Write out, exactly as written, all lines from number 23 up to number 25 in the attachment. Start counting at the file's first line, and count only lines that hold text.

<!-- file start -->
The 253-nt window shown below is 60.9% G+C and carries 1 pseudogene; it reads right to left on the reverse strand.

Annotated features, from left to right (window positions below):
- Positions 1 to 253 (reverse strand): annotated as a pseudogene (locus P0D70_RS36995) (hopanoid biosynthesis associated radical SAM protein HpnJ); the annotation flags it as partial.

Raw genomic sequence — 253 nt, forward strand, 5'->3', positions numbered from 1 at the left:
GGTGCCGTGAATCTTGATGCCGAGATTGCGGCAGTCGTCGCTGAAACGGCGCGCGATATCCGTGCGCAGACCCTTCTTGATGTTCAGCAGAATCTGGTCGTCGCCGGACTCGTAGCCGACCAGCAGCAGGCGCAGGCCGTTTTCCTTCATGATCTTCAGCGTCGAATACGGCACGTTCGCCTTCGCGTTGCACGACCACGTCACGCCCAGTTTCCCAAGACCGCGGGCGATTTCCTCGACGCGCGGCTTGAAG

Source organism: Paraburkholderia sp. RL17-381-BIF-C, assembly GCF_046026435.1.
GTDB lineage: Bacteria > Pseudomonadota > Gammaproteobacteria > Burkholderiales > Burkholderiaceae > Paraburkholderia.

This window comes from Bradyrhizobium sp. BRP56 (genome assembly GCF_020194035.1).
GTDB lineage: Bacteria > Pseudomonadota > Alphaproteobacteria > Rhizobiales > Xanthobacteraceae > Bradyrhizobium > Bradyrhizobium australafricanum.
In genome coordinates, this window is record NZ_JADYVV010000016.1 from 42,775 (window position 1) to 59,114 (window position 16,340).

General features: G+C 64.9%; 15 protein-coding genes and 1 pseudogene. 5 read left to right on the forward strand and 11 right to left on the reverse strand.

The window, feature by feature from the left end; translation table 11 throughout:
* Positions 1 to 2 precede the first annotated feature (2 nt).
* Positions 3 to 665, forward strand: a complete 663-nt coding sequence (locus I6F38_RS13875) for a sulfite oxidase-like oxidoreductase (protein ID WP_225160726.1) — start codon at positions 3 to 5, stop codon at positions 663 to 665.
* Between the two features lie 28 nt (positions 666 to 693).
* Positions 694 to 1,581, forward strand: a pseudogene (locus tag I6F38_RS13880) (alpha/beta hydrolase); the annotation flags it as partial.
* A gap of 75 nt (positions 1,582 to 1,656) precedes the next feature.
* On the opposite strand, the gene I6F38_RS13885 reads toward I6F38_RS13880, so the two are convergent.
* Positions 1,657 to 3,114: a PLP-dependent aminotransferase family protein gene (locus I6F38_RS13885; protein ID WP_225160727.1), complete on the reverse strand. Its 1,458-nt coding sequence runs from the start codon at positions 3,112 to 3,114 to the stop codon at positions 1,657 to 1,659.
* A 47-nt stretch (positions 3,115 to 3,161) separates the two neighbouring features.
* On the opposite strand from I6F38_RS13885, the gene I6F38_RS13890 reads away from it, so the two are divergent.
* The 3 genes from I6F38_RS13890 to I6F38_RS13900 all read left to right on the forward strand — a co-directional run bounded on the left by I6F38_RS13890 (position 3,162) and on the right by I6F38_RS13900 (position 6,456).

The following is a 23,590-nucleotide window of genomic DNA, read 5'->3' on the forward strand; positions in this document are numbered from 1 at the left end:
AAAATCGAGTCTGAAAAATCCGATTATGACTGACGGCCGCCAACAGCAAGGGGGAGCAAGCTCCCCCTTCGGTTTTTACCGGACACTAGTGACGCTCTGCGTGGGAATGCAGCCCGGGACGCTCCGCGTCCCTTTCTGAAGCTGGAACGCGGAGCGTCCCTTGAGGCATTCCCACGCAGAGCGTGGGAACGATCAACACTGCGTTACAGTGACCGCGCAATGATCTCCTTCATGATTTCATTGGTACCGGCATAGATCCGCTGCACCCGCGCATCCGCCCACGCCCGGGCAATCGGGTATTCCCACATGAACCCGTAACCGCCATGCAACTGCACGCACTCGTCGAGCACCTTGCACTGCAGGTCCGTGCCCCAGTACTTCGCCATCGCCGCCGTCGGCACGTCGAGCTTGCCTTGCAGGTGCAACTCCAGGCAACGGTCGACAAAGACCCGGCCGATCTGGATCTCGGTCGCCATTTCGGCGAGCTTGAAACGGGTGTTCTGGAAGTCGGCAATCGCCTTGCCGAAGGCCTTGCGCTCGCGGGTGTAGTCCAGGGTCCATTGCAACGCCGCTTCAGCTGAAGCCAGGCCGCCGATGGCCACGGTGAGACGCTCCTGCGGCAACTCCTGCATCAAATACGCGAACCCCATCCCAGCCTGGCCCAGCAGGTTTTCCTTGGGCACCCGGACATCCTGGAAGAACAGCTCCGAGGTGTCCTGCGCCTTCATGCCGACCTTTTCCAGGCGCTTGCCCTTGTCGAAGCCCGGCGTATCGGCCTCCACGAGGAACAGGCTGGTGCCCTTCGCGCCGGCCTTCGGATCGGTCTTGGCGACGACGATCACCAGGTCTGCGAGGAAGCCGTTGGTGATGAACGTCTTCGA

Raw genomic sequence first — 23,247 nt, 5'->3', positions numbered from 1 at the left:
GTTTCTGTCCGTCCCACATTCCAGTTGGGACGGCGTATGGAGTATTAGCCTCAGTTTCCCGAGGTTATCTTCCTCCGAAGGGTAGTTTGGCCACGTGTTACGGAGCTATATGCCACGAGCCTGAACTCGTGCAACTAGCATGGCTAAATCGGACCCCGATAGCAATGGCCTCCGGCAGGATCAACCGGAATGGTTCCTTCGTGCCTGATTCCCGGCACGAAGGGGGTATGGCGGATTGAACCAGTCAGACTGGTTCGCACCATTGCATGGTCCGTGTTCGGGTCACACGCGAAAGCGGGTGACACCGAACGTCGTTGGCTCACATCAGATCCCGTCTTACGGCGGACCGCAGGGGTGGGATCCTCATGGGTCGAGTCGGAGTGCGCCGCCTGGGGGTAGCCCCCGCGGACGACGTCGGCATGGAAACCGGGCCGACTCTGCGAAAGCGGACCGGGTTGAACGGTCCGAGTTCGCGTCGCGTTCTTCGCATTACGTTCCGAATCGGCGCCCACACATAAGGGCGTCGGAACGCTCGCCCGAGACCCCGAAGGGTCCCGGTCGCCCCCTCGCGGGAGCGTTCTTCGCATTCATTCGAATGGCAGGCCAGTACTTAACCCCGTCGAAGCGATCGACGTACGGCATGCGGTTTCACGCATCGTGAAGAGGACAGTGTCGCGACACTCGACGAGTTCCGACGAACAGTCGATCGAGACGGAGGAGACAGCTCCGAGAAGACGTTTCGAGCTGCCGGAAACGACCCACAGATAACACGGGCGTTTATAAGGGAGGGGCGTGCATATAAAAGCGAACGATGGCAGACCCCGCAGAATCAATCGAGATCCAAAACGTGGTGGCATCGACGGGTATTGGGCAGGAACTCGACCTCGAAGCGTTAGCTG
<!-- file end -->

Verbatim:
The following is a 23,590-nucleotide window of genomic DNA, read 5'->3' on the forward strand; positions in this document are numbered from 1 at the left end:
AAAATCGAGTCTGAAAAATCCGATTATGACTGACGGCCGCCAACAGCAAGGGGGAGCAAGCTCCCCCTTCGGTTTTTACCGGACACTAGTGACGCTCTGCGTGGGAATGCAGCCCGGGACGCTCCGCGTCCCTTTCTGAAGCTGGAACGCGGAGCGTCCCTTGAGGCATTCCCACGCAGAGCGTGGGAACGATCAACACTGCGTTACAGTGACCGCGCAATGATCTCCTTCATGATTTCATTGGTACCGGCATAGATCCGCTGCACCCGCGCATCCGCCCACGCCCGGGCAATCGGGTATTCCCACATGAACCCGTAACCGCCATGCAACTGCACGCACTCGTCGAGCACCTTGCACTGCAGGTCCGTGCCCCAGTACTTCGCCATCGCCGCCGTCGGCACGTCGAGCTTGCCTTGCAGGTGCAACTCCAGGCAACGGTCGACAAAGACCCGGCCGATCTGGATCTCGGTCGCCATTTCGGCGAGCTTGAAACGGGTGTTCTGGAAGTCGGCAATCGCCTTGCCGAAGGCCTTGCGCTCGCGGGTGTAGTCCAGGGTCCATTGCAACGCCGCTTCAGCTGAAGCCAGGCCGCCGATGGCCACGGTGAGACGCTCCTGCGGCAACTCCTGCATCAAATACGCGAACCCCATCCCAGCCTGGCCCAGCAGGTTTTCCTTGGGCACCCGGACATCCTGGAAGAACAGCTCCGAGGTGTCCTGCGCCTTCATGCCGACCTTTTCCAGGCGCTTGCCCTTGTCGAAGCCCGGCGTATCGGCCTCCACGAGGAACAGGCTGGTGCCCTTCGCGCCGGCCTTCGGATCGGTCTTGGCGACGACGATCACCAGGTCTGCGAGGAAGCCGTTGGTGATGAACGTCTTCGA

Raw genomic sequence first — 23,247 nt, 5'->3', positions numbered from 1 at the left: